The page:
Jonathon P. Audia, Ph.D.

Associate Professor
Phone: (251) 460-6929
FAX: (251) 460-7931


Physiology and Gene Regulation of Rickettsia

Microbial Physiology and Host Pathogen Interactions

Dr. Jonathon P. Audia, Associate Professor, received his Baccalaureate and Masters Degrees in Science from McMaster University in Hamilton, Ontario, Canada, and his Ph.D. in Basic Medical Sciences from the University of South Alabama College of Medicine.

My lab studies the obligate intracellular pathogen, Rickettsia prowazekii - a category B priority pathogen and a Select Agent.  Rickettsiae are transmitted by arthropods and cause human diseases such as epidemic typhus and Rocky Mountain spotted fever.  As obligate intracellular pathogens, these fascinating organisms grow exclusively in the cytoplasm of the host cell, unbound by any host cell-derived membrane structures.  The goal of my research program is to further our understanding of the mechanisms evolved by rickettsial pathogens to parasitize eukaryotic host cell cytosol as its sole growth niche and cause disease.  Our major areas of interest include:

The Role of Phospholipases in Mediating Host-Pathogen Interactions:

Phospholipases (PLs) are enzymes that hydrolyze phospholipids and are emerging as important elicitors of second messengers that affect cellular processes involved in modulation of innate immune cell function and inflammation.  We are working to understand the roles of phospholipase A (PLA) and phospholipase D (PLD) enzymes in R. prowazekii infection of microvascular endothelial cells and macrophages using a combination of biochemical and cell biology approaches.  These studies will ultimately allow us to determine if selective inhibition of rickettsial PLs is a viable strategy to limit infectivity.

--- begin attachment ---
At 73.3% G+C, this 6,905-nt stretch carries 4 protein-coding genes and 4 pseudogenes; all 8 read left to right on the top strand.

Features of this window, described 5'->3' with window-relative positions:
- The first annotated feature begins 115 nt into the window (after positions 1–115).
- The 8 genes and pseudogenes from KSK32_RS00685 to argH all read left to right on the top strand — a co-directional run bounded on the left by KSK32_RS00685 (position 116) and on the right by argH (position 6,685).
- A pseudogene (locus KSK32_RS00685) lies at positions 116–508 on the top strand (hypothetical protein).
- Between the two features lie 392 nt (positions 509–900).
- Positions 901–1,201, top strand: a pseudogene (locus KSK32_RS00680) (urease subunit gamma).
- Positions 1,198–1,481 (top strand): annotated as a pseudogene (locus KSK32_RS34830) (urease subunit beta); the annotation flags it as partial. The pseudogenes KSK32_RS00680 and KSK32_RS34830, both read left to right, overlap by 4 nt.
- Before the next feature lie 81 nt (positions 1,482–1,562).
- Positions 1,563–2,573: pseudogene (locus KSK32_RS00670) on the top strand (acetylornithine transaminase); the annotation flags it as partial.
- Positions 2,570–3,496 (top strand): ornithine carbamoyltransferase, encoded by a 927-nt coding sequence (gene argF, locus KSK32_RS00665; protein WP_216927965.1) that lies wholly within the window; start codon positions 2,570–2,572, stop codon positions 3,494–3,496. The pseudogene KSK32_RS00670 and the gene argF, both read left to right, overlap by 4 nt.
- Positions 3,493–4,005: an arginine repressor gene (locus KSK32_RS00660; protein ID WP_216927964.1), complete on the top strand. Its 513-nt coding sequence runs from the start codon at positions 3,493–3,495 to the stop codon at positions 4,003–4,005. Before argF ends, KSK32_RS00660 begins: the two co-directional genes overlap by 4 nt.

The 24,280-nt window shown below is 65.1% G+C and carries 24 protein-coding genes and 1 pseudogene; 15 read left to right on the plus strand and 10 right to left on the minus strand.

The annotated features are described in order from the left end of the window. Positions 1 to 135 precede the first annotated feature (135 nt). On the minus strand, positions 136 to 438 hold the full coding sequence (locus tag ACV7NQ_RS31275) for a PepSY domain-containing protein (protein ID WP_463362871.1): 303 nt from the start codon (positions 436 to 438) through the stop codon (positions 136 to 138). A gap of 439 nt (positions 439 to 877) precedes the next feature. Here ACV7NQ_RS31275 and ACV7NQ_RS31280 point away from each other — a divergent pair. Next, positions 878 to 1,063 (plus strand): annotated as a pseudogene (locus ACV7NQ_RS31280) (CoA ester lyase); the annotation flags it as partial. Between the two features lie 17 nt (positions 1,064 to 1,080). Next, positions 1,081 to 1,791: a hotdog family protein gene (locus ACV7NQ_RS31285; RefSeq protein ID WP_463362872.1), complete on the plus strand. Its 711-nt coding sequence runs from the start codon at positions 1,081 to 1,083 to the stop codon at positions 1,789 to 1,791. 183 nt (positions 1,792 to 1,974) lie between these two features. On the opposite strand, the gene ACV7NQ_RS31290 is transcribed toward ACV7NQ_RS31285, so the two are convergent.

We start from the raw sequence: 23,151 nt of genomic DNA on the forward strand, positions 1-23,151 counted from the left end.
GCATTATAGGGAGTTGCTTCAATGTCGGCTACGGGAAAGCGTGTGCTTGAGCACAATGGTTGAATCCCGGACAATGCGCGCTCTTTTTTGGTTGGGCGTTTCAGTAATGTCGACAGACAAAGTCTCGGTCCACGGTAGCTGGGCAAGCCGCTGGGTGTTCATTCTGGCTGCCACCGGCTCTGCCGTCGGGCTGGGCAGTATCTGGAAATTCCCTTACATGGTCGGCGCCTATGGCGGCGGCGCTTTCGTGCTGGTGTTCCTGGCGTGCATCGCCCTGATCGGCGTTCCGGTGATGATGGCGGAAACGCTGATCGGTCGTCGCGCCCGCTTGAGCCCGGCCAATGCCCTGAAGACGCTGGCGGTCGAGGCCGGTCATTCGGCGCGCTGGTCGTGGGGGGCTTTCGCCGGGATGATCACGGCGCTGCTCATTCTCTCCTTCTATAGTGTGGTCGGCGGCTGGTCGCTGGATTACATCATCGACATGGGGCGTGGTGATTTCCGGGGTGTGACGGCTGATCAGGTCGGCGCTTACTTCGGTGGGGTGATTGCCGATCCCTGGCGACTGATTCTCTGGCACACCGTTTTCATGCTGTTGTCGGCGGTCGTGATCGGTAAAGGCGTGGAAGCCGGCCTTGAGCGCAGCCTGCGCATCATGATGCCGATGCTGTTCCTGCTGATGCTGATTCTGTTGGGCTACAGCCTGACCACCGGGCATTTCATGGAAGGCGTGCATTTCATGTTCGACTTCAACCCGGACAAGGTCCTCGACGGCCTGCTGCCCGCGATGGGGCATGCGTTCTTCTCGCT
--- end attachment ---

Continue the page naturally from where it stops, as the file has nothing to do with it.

Transport Physiology and the Evolution of Obligate Intracellular Parasitism

Obligate intracytoplasmic growth has had profound effects on the evolution of rickettsial physiology.  Imagine growing in nutrient rich cytoplasm, bathed by precursors, intermediates, and end products of cellular metabolism - as a consequence, it appears as if the rickettsia has abandoned many of its own de novo biosynthetic pathways in favour of acquiring metabolites directly from the host cell cytoplasm.  Our goal is to discover novel rickettsial transport systems that allow the pathogen to parasitize nutrients available in host cell cytosol using biochemical approaches.  Because these transport systems are rarely, if ever, found in free-living bacteria or the eukaryotic host cell they are attractive as potential targets for therapeutic discovery.


Recent Publications

Click here for a list of recent publications.



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